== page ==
Justice Amy Coney Barrett delivered her first Supreme Court majority opinion Thursday, ruling against an environmental group that had sought access to government records. President Donald Trump's third nominee wrote for a 7-2 court that certain draft documents do not have to be disclosed under the federal Freedom of Information Act. The case was the first one Barrett heard after joining the court in late October, and it took four months for the 11-page opinion to be released.
- Business Insider
Boris Johnson has yet to appoint a successor to his adviser on ministerial standards, more than three months after the resignation of Sir Alex Allan.
It is hard to overstate just how unusual Prince Harry and Meghan Markle's media war with Buckingham Palace is
A series of extraordinary confrontations have seen the Queen's household accused of a smear capaign and Markle accused of bullying.
- Reuters Videos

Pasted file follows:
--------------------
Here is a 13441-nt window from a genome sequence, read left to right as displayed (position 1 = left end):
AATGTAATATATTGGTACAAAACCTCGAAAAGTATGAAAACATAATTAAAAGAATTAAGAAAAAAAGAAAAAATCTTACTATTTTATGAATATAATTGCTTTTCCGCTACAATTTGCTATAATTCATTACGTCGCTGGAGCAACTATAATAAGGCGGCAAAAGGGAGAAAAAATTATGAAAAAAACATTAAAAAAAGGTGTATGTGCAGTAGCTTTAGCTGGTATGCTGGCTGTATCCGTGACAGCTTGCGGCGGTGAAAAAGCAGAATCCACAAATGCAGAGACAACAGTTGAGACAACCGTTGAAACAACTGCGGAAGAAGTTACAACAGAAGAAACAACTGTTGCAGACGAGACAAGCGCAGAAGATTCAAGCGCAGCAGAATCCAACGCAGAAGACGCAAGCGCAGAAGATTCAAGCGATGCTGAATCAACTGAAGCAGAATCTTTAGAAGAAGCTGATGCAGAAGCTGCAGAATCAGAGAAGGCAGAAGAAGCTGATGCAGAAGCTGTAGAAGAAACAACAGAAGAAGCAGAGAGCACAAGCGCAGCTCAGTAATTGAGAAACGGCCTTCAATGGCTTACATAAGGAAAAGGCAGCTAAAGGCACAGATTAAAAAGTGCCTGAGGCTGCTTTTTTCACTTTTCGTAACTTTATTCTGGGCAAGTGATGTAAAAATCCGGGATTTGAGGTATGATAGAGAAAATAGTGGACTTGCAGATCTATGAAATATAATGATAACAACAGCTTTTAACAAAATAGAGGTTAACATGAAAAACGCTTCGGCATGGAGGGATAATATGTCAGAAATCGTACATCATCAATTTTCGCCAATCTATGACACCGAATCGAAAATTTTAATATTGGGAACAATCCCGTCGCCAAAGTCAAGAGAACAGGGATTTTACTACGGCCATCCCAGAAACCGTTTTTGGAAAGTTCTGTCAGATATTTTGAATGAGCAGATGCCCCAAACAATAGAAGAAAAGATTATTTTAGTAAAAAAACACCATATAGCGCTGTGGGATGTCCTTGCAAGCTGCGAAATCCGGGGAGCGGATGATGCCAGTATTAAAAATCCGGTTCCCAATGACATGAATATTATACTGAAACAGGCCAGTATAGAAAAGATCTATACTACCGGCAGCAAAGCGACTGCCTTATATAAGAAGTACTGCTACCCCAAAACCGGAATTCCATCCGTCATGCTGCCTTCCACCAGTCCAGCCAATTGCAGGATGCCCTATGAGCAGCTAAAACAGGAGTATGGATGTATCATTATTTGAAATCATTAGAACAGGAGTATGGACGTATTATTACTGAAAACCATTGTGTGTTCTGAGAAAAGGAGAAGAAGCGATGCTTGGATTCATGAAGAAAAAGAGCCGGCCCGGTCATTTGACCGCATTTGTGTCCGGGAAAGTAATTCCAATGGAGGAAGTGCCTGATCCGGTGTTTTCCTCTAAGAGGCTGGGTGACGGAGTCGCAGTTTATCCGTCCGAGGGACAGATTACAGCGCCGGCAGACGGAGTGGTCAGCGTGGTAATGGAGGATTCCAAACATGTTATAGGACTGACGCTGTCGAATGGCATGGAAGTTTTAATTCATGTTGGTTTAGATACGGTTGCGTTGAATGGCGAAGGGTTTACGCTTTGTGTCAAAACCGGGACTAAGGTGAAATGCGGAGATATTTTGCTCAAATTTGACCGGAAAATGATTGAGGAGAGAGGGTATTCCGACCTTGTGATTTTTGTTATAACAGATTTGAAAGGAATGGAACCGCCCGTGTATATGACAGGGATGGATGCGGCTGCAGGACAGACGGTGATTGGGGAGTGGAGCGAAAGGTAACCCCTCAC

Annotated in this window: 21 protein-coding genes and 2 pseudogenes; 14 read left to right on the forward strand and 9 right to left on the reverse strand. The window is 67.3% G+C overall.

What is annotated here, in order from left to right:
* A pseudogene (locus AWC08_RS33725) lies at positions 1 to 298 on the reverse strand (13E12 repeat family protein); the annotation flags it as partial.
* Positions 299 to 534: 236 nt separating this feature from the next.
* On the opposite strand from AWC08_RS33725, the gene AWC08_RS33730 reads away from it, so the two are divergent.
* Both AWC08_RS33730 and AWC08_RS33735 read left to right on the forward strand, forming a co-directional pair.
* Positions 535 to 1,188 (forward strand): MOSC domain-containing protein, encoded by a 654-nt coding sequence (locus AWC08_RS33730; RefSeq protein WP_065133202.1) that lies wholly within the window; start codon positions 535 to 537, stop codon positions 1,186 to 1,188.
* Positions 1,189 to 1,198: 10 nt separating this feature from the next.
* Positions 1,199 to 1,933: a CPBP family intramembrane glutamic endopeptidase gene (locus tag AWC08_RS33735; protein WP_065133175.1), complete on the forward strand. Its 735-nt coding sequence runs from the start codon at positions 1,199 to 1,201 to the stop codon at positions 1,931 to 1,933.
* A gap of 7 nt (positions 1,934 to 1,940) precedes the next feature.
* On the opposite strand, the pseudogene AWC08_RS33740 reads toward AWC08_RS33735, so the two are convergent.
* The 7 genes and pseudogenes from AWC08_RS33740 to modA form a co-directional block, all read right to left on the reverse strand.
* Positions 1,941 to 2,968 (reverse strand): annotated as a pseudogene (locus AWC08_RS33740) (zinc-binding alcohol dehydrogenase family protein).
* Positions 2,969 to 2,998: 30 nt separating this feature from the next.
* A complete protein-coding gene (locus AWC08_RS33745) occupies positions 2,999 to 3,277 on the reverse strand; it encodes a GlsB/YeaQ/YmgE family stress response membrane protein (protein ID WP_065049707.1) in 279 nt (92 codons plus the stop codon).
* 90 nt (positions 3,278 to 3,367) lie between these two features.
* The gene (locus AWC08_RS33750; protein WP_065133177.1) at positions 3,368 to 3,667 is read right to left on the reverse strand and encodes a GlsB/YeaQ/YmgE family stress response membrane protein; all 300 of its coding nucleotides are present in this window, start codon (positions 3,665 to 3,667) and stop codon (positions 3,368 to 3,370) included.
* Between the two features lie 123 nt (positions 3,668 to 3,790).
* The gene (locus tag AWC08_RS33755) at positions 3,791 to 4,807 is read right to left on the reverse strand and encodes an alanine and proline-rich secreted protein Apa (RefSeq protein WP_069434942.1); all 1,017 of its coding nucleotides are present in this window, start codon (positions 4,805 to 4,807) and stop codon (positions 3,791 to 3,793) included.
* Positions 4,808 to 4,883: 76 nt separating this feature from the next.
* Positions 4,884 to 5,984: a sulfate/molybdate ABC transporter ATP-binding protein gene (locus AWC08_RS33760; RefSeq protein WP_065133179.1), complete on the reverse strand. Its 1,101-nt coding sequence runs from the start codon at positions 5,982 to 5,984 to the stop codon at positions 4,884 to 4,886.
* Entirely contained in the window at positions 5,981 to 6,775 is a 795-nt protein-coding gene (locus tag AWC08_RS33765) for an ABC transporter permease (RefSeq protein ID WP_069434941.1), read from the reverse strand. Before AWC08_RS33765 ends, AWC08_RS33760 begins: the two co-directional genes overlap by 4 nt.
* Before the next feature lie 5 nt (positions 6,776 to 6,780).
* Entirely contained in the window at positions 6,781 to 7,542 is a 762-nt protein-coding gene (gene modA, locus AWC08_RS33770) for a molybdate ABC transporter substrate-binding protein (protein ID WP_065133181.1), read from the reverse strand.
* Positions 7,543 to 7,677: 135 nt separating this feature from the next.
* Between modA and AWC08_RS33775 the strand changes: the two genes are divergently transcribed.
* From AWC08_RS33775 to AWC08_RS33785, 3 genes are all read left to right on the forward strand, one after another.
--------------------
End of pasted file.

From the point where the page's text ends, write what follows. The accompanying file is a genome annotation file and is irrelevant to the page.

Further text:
"I am not going to resign…”New York Governor Andrew Cuomo on Wednesday said he would not resign in the wake of a series of sexual misconduct accusations leveled against him by young women but offered a fresh apology and vowed to "fully cooperate" with a review by the state's attorney general.“I now understand that I acted in a way that made people feel uncomfortable. It was unintentional, and I truly and deeply apologize for it. I feel awful about it and frankly I am embarrassed by it.” Cuomo maintained that he never touched anyone inappropriately but acknowledged that it is "custom" for him to kiss and hug people in greeting."I understand that sensitivities have changed and behavior has changed and I get it, and I'm going to learn from it."Three women, including two former aides, have come forward recently to say that Cuomo had sexually harassed them or made inappropriate remarks. Lindsey Boylan, who first came forward in December, said the unwanted advances included an unsolicited kiss on the lips in Cuomo's New York City office, which Cuomo denied.This scandal is actually the second one Cuomo’s contended with in recent weeks. The governor is also facing accusations of downplaying the true number of elderly nursing home residents killed by COVID-19, a claim which is now the subject of a federal investigation.